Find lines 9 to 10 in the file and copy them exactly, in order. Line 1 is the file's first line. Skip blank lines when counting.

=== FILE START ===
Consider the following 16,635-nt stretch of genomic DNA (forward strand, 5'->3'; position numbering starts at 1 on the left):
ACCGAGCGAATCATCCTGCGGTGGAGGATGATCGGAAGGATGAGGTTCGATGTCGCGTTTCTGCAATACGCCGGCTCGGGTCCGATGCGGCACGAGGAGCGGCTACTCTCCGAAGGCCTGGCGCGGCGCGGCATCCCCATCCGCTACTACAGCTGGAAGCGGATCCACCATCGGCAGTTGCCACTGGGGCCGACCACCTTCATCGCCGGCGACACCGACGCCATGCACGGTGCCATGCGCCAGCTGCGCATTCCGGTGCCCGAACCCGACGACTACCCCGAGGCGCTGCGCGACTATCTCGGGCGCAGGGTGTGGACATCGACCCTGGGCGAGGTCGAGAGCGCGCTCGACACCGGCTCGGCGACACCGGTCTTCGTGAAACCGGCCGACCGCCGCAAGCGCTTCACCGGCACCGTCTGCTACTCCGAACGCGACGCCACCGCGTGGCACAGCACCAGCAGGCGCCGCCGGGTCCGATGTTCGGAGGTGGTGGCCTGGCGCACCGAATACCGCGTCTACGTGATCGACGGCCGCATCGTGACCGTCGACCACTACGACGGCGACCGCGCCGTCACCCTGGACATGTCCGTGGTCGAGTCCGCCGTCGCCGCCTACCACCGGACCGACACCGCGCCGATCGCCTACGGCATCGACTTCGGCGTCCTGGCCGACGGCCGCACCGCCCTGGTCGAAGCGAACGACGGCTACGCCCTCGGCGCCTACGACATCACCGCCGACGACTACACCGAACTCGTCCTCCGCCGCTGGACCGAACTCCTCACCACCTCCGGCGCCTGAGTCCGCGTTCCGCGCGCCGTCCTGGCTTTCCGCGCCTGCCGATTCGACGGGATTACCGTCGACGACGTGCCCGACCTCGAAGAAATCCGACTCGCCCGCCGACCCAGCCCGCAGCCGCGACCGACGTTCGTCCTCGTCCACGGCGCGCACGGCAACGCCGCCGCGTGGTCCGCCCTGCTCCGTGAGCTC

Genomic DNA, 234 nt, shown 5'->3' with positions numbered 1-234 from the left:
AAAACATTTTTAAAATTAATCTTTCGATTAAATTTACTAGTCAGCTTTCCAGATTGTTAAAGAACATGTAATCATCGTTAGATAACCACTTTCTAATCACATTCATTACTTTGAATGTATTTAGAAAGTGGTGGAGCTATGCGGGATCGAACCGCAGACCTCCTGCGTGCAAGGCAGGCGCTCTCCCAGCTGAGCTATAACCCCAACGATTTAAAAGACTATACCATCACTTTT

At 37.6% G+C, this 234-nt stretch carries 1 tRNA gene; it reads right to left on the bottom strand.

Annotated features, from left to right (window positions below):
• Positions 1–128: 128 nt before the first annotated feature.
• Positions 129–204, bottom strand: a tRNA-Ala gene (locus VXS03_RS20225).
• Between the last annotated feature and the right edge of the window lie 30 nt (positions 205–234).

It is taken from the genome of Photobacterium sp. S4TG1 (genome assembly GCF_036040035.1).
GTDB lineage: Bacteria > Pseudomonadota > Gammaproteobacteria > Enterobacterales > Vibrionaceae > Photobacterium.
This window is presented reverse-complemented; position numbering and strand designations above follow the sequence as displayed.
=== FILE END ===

• Between the last annotated feature and the right edge of the window lie 30 nt (positions 205–234).

It is taken from the genome of Photobacterium sp. S4TG1 (genome assembly GCF_036040035.1).